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By Shouden
After installing my WiFly shield on top of my Uno, I configured the WiFly through the Terminal sketch. Through this process, I learned that the WiFly has a built-in Ream Time Clock. I configured it to automatically utilize NTP to synchronize when the device establishes a WiFi connection to the Internet.

When I got to pulling the time from the sketch, it appears that the system clock is tracked separately from the real time clock on the WiFly chip. So I set to pulling down or grabbing the time from WiFly's RTC. Unfortunately, it appears there is no built-in command to do this. So I was forced to write my own code to perform this. It took me the better part of 6 hours to figured this out, so hopefully this helps someone else accomplish this in less time. Provided that your WiFly is using the newest firmware (2.32 for me), your RTC outputs the time as a UNIX timestamp. This is easily usable to setTime() so that your system clock matches your RTC.
Code: Select all
  WiFly_pullTime - tool to synchronize the system clock to the WiFly RTC
  Loosely based on:
    SpiUartTerminal - tool to help troubleshoot problems with WiFly shield
    Copyright (c) 2010 SparkFun Electronics. LGPL 3.0
  Copyright (c) 2012 Maxwell Rathbone
  It is imperative that you upgrade the firmware on your WiFly card to ensure that your RTC chip 
  returns a UNIX timestamp. To upgrade your firmware, simply type 'ftp u' from the WiFly 

  You will need to ensure that NTP is set up on your WiFly card manually. Ensure that it is set to
  synchronized automatically. This script does not handle NTP synchronization as the module handles
  it internally and automatically.

#include "Time.h";
#include "WiFly.h" // We use this for the preinstantiated SpiSerial object.

void setup() {
  Serial.begin(9600); // Establish Serial connection for output

void loop() {
 setTime(grabTime()); // Set the system clock to match the WiFly RTC
 adjustTime(-14400); // Adjust the time for Eastern Time Zone (GMT-4 as of 3/11)
 digitalClockDisplay(); // Display the system clock time to the Serial monitor
 delay(1300); // Delay 2 seconds before continuing

long grabTime(void)
 delay(250); // The delay buffer before and after were pulled from the WiFly library itself
 delay(250); // The delay buffer before and after were pulled from the WiFly library itself
 SpiSerial.println("\n"); // The WiFly library also recommended two carraige returns to clear things up
 Flush_RX(); // I added this last bit to clear out the receive buffer in preparation for pulling the time
 // Without this Flush_RX() here, potentially the first couple results returned would not be accurate

 SpiSerial.println("show t t"); // Request the current RTC value from the WiFly card
 int linesSoFar=0; // Variable to track the line number in the output we receive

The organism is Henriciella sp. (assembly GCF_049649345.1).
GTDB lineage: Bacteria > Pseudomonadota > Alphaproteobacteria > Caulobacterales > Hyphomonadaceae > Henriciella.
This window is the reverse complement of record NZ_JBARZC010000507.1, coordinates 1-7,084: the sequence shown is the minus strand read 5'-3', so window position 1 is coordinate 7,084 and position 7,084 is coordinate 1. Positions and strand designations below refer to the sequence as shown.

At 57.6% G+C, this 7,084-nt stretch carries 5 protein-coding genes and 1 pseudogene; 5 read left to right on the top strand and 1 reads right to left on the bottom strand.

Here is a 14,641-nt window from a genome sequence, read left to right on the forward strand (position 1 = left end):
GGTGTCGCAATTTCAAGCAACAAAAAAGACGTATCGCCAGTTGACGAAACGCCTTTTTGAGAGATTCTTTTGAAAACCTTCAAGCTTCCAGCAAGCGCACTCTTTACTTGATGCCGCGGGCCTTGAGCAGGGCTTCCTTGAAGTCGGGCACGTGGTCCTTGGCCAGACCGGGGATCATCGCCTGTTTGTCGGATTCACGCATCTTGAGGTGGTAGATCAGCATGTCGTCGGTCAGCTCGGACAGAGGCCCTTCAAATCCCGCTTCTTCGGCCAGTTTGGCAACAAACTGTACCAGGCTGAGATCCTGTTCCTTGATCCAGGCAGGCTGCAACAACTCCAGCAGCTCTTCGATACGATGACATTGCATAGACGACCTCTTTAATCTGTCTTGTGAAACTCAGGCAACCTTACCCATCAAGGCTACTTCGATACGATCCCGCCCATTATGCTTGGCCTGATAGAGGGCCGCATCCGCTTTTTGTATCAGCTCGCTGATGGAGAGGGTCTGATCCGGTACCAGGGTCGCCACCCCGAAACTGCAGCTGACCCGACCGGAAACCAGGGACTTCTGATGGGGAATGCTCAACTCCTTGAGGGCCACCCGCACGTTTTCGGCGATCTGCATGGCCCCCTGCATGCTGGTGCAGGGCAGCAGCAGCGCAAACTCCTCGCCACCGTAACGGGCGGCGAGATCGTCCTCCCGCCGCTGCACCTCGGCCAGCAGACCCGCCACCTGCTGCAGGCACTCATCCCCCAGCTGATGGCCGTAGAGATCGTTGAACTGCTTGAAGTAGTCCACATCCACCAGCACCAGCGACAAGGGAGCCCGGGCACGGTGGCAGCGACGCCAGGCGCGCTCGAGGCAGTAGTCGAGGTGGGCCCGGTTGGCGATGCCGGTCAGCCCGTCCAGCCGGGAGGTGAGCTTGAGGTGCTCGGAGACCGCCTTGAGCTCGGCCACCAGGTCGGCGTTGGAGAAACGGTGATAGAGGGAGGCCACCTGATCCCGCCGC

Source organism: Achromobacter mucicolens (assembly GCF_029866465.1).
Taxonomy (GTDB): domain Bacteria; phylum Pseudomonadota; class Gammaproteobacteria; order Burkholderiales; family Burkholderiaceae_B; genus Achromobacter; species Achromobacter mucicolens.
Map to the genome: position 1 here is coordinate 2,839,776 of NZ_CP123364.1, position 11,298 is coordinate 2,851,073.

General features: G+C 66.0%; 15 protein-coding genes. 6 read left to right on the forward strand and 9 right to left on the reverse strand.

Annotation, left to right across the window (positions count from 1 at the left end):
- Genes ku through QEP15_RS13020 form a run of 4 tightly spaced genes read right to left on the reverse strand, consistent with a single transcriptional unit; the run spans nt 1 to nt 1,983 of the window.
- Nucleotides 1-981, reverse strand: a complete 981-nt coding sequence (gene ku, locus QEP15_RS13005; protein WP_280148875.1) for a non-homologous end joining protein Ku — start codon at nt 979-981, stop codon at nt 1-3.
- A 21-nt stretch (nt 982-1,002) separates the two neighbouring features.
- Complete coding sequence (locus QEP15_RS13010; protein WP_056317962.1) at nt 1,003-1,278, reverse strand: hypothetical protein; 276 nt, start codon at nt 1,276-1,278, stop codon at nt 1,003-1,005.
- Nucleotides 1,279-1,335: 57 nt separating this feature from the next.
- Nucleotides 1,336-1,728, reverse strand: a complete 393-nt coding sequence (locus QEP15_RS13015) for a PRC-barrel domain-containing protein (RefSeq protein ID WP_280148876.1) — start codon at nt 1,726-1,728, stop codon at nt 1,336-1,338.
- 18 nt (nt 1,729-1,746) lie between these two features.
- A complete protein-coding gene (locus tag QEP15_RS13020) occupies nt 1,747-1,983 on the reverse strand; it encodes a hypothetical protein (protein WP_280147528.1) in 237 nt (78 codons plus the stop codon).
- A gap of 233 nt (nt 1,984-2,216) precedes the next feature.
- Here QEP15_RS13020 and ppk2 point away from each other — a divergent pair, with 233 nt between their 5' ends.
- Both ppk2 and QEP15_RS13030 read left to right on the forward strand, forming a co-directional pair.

int afterEquals=0; // Flag to trigger after equals sign -- when the RTC value begins
 char timestr[12]=""; // Variable to store the UNIX timestamp from the RTC clock
 int charNumber=0; // Counter to store the position number inside the UNIX timestamp char above

 // This for loop runs with a total delay of 100ms to ensure that the results of the command have been received
 // before allowing the program to loop and accept more input. Without this forced acceptance of incoming data,
 // unexpected results can be seen.
 for(int z=0;z<=100;z++) 
    // Loop while there is incoming data from the WiFly module(in response to our show t t command above)
    while(SpiSerial.available() > 0) 
       char c =; // Read in one character
       if(c=='\n') linesSoFar++; // If the character read in is a line feed, then add one to the counter for number of lines

       // Potential lines might look like: RTC=1331449728
       if(linesSoFar==3) // The third line in the results contains the RTC value
          if(afterEquals==1) // Only perform the code below if our character position on the RTC line is after the =
            { timestr[charNumber] = (char)c; charNumber++; } // Store the character into our character array
          if(c=='=') afterEquals=1; // If the current character is an equals, the next character begins our RTC value -- throw flag
    delay(1); // Delay for 1ms
   long returnL = strToLong(timestr); // Convert our character aray into a long

// I found this command to be needed so that the receive buffers are flushed
// This helps normalize output so that the time grabbing works consistently
void Flush_RX()
 for(int z=0;z<=100;z++) 
    // Loop while there is incoming data from the WiFly module(in response to our show t t command above)
    while(SpiSerial.available() > 0) 
       char c =; // Read in one character

// Pulled from:
long strToLong(String s) { char arr[12]; s.toCharArray(arr, sizeof(arr)); return atol(arr); }

// Part of the standard Time library examples
void digitalClockDisplay()
  // digital clock display of the time
  Serial.print(" ");
  Serial.print(" ");
  Serial.print(" ");

// Part of the standard Time library examples
void printDigits(int digits)
  // utility function for digital clock display: prints preceding colon and leading 0
  Serial.print(":"); if(digits < 10) Serial.print('0'); Serial.print(digits);
long long title how many chars? lets see 123 ok more? yes 60

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